Firstly, as far as we have been told to date, the grand plan is to use Everton’s new stadium as the central venue for athletics. The problem with this, is that a new stadium is far from confirmed. I would like to hear Everton’s unequivocal commitment to the Bramley Moore project rather than the musings of the mayor. Then I would want to know first of all that there has been a change to the planning permission given to Peel – owners of Bramley Moore.

Such a radical proposed change of use might mean the whole project being called in for ministerial revue. Remember that the original planning consent had no mention of a stadium. What, for example, would be the Section 106 conditions applied to such a major project? What of the affected local businesses – to where would they be relocated, and at what cost? Have they been consulted? This is before the bizarre financing of the project is brought under proper scrutiny.

Assuming that all of this can be satisfactorily covered, we would need to look at the proposed games themselves. The mayor has spoken of “the legacy” of those Games if held in Liverpool. Before every Olympics and Commonwealth Games, proponents talk of  “the legacy”; but far too often, the only legacy after the games in question has been debt and disappointment. There may be advantages for hotels and travel specialists, but what of the people of the city?

A brief look at the little that has been said to date is puzzling. Cycling would be at the Manchester Velodrome – little legacy there. There would be a temporary athletics track at Bramley Moore (unless the London option came into play) – again, no lasting benefit to local athletes. The third major venue would be a temporary swimming pool at the docks.

According to the mayor, next year the city goes into financial meltdown after, by then, eight years of austerity. There is no sign of relief from central government, so I wonder from where the necessary finance will come. The suggestion of massive funding for a Commonwealth Games suggested in the radio debate appears to be wishful thinking. That leaves private sector funding as the only option. That in turn tends to come where a profit can be made; but it appears highly unlikely given current uncertainty and the increasing economic strains of Brexit.

My fear is that this could turn out to be another pointless promise consistent with the “bread and circus” style of running Liverpool. Personally, I am not averse to the Commonwealth Games experience – I saw first-hand what can be achieved during the 1982 Brisbane Games. However, the lesson of those games was the close co-operation and support of all levels of government in more propitious economic times, together with first class, purpose –built facilities which are still open to all of the people of Brisbane today.

Reputational Risk

Only in recent years has there been the rise in the public’s mind of a rivalry between the cities of Liverpool and Manchester (football excepted!). It was never so – they were traditionally complementary cities, Liverpool as a commercial hub and Manchester as a manufacturing one.Those days, of course, have well and truly gone.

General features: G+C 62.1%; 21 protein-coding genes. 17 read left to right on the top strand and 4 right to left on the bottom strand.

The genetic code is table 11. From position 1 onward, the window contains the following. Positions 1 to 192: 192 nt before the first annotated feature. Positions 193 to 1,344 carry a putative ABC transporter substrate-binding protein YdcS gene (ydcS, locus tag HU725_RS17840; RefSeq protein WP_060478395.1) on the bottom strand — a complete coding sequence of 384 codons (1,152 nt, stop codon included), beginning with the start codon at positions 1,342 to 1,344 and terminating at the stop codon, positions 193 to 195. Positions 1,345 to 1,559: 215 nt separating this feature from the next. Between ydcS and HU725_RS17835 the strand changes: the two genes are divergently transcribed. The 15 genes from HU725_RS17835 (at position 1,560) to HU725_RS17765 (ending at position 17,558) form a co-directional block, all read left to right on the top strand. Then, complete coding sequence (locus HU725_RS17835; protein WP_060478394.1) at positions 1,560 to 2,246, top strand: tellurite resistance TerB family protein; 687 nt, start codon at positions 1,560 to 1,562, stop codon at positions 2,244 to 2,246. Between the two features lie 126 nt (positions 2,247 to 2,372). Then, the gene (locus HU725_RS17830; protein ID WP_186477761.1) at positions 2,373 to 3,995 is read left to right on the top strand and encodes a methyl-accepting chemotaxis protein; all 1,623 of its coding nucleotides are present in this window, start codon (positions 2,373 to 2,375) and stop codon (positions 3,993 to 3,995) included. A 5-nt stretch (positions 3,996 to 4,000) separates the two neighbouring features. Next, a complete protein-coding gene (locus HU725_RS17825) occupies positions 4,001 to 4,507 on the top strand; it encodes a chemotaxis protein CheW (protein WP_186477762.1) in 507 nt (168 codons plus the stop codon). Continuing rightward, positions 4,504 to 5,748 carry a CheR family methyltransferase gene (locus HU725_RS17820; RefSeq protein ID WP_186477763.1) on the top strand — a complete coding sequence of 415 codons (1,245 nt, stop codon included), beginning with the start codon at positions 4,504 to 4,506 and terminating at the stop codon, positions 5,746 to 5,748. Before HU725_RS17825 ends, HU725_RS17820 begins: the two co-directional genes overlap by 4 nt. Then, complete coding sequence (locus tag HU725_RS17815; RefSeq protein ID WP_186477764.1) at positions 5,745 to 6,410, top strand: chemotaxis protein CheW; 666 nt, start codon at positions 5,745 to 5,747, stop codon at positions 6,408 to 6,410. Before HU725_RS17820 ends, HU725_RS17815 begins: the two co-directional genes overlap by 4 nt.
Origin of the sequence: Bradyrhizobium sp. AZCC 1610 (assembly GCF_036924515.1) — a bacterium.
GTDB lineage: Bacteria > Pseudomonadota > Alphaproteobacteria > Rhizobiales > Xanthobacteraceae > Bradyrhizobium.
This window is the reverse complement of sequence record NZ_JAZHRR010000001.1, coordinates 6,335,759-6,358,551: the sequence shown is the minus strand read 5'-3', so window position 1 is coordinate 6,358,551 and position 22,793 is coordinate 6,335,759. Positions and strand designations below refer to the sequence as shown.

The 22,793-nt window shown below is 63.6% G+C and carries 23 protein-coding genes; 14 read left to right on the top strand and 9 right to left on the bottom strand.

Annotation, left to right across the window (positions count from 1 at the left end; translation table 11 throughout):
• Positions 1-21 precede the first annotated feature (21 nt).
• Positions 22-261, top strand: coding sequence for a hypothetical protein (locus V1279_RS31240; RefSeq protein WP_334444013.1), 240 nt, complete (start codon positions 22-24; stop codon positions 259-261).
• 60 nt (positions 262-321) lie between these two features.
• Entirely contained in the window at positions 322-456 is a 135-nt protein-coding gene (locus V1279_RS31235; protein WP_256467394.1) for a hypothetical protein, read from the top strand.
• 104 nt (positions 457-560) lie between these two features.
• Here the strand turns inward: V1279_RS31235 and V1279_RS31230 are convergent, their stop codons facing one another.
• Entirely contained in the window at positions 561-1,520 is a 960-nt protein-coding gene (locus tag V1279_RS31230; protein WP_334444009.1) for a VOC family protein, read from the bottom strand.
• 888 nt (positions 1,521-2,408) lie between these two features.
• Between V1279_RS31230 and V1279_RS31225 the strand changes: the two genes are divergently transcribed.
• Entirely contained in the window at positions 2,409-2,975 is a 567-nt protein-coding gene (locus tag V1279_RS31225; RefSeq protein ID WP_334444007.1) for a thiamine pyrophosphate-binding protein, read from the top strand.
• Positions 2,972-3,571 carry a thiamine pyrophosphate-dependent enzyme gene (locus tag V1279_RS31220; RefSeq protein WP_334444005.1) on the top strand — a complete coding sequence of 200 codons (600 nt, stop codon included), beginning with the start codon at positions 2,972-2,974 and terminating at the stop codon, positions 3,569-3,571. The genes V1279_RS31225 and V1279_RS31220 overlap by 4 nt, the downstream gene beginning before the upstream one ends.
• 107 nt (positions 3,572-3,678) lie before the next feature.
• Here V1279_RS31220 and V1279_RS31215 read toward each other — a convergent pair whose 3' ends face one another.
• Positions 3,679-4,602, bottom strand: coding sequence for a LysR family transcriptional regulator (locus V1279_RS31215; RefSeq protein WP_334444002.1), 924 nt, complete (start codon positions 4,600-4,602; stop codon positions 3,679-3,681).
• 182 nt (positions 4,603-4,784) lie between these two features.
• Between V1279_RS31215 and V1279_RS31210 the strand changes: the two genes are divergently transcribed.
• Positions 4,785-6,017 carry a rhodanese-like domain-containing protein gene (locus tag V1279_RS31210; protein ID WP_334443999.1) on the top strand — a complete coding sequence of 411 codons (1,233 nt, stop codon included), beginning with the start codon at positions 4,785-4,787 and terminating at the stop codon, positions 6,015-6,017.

Yet there is a glimmer of the old spirit of mutually advantageous co-operation (remember, it was Manchester businessmen who set up the old Mersey Docks and Harbour Board) with the election of Steve Rotheram and Andy Burnham as metromayors. Both have expressed a commitment to joint working between the two great city regions, to the benefit of all. However, one must ask how realistic that is. The varying fortunes of the two cities at the heart of these conurbations may mean very different outcomes for each of the wider city-regions.

Manchester has been far more successful in recent years than Liverpool, and its neighbouring boroughs have benefitted. When Mrs Thatcher abolished the old metropolitan counties, Manchester led its associated councils constructively, coalescing around their joint ownership of their very successful airport. The extent of their ongoing success was emphasised by the cast-iron investment of £1 billion recently by Chinese investors.

Despite the fact that Liverpool is home to the oldest Chinese community in Europe, and that we are twinned with super-rich Shanghai, our name is being besmirched with investors in China and elsewhere  by the scams perpetrated in the Liverpool development bubble. Worse still, these scams are considered by Asian investors to be endorsed by the city council. Such a view endangers investment across the whole of the city-region.

Put yourself in the position of a potential investor. Their first concern is the security of their investment, regardless of the returns promised. In a competitive investment environment, the investor would, in their own form of due diligence (ironically, not a strength of Liverpool City Council), make comparisons with similar opportunities in similar cities. What do they see, for example, in Manchester? They see a record of success, based on stability, continuity, and competence in local government. When they look at Liverpool, they may be excused for taking fright.

We have a mayor who has in succession, despite being spectacularly unqualified, taken on responsibility for finance, regeneration and the duties of chief executive. Meanwhile, we have a (paid) chief executive on long term leave having been arrested on charges of conspiracy and intimidation. We have a cravenly supine council hiding their heads in the sand whilst self-styled developers of very doubtful character run riot. A city that is at odds with UNESCO over its World Heritage Site status whilst it lacks the planning professionals capable of dealing with high-end planning matters.

A local businessman with whom I spoke, was very pessimistic. A man with an extensive and successful investment track record, he told me that he had made no significant investment in Liverpool for seventeen years. When I asked why, he said “I do not want to sit in the same room as the people who you have to deal with in the council”. If that is a local view, what must outside interests think when they look at the Chinatown debacle, or the Paramount “development”?

Bear in mind that this is not just a Liverpool issue. As the core city, Liverpool reflects on each borough in the city-region. We all want to see inward investment and development across all six boroughs; but that is jeopardised if the city-region, viewed through the prism of Liverpool, is seen as either a poor risk, or – worse still – as fertile ground for crooks.